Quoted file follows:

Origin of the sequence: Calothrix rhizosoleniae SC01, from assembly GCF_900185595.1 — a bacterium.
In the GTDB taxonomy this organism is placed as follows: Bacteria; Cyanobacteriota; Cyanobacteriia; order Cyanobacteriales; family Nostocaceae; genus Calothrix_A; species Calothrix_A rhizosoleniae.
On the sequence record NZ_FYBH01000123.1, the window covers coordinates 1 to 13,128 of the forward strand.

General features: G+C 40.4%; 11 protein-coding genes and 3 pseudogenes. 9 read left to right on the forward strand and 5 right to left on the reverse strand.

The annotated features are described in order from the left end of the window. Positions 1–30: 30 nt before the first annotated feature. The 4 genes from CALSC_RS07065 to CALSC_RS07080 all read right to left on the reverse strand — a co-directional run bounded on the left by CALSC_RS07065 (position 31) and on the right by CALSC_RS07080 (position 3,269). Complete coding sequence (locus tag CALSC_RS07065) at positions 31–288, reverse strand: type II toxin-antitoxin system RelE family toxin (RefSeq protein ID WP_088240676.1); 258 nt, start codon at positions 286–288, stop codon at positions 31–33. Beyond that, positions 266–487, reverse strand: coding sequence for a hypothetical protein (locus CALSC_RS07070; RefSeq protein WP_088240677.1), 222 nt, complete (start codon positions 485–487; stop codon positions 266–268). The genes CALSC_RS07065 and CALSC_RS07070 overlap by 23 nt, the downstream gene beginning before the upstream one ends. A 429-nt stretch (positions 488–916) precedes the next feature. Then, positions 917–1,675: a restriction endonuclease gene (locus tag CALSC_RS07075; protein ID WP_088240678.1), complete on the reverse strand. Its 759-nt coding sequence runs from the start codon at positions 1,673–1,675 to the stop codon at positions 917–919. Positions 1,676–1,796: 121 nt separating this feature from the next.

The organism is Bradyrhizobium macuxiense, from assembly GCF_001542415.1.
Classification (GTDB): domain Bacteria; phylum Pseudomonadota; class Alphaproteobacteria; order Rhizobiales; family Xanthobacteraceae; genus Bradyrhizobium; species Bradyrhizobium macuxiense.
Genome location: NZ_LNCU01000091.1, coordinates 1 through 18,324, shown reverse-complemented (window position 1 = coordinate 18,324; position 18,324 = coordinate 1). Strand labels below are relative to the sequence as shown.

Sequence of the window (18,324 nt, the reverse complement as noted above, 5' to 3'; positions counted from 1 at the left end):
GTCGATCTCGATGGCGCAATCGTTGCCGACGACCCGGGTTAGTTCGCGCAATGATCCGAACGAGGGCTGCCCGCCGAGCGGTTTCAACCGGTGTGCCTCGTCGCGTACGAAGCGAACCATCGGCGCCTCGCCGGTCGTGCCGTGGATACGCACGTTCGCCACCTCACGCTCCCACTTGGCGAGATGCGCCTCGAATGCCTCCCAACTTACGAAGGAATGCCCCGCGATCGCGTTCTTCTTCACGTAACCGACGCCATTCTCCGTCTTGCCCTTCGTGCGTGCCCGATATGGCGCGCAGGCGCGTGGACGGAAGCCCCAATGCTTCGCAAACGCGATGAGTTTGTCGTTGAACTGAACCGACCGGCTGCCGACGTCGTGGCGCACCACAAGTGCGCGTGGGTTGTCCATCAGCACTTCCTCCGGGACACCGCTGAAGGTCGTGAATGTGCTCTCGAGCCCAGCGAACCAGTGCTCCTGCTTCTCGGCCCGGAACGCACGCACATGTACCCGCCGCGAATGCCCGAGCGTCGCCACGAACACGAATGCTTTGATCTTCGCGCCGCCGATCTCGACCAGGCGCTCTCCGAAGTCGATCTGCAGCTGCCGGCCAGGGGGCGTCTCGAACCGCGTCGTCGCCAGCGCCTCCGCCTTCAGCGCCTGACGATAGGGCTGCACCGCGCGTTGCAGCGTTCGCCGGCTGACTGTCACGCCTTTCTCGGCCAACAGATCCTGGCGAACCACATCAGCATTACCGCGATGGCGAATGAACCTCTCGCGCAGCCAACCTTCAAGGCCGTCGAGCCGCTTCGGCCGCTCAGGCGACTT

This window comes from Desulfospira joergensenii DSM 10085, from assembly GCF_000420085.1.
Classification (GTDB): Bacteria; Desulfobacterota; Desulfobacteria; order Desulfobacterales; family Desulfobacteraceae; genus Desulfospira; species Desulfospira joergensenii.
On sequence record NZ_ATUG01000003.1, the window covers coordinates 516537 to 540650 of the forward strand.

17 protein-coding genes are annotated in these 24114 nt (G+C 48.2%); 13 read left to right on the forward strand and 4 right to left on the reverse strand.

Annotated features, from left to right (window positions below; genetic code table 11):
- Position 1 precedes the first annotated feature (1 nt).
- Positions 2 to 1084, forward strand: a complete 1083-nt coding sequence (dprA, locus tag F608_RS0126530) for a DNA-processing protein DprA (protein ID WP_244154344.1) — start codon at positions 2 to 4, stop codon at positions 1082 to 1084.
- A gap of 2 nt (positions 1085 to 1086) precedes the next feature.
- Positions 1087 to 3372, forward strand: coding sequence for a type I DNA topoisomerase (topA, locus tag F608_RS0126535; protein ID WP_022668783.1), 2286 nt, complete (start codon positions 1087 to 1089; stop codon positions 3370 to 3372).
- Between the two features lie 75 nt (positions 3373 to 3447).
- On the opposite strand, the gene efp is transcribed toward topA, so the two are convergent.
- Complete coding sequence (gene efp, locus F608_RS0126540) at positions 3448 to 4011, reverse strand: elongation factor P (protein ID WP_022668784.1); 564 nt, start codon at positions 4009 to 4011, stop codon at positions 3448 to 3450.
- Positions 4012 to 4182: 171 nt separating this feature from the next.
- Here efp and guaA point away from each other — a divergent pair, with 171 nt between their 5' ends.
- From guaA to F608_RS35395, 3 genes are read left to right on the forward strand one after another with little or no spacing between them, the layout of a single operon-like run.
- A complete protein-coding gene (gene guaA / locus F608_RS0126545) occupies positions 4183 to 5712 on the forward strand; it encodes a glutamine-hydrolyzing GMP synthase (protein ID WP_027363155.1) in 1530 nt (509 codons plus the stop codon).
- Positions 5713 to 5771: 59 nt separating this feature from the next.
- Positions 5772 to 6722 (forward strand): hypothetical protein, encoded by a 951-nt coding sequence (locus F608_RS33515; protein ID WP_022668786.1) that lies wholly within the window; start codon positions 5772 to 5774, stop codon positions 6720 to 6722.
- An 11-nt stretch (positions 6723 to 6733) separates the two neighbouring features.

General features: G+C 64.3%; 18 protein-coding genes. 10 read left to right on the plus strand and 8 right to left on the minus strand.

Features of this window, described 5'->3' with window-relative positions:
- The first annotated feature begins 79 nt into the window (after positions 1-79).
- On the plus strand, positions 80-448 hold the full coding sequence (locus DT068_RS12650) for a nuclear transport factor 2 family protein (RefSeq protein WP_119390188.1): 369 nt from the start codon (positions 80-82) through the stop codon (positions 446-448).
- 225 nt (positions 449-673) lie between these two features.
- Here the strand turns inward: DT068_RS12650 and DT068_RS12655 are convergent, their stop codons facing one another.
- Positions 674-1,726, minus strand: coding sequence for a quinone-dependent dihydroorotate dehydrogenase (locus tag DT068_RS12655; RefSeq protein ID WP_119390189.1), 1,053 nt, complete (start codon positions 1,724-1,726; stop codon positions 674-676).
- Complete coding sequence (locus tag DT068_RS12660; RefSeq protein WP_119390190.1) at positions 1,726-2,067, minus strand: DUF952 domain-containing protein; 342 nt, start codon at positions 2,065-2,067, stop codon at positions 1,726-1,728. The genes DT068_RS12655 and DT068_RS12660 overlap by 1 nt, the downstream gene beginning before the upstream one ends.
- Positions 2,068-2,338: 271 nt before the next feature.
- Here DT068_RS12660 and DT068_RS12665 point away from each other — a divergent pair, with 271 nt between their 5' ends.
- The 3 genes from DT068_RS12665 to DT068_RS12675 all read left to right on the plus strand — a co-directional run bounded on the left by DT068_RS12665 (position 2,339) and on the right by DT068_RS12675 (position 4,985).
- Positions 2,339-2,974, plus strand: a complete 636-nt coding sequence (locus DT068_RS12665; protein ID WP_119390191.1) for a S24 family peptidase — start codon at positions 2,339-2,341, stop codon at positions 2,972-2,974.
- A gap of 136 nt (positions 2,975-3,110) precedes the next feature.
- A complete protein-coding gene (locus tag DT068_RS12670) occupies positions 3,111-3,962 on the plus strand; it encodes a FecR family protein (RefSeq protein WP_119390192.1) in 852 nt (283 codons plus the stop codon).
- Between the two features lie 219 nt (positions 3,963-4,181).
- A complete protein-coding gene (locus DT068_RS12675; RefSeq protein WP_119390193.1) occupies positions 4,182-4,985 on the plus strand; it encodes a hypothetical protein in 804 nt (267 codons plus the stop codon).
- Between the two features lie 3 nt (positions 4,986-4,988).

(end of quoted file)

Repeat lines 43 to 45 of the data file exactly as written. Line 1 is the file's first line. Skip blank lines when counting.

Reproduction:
- A complete protein-coding gene (locus tag DT068_RS12670) occupies positions 3,111-3,962 on the plus strand; it encodes a FecR family protein (RefSeq protein WP_119390192.1) in 852 nt (283 codons plus the stop codon).
- Between the two features lie 219 nt (positions 3,963-4,181).
- A complete protein-coding gene (locus DT068_RS12675; RefSeq protein WP_119390193.1) occupies positions 4,182-4,985 on the plus strand; it encodes a hypothetical protein in 804 nt (267 codons plus the stop codon).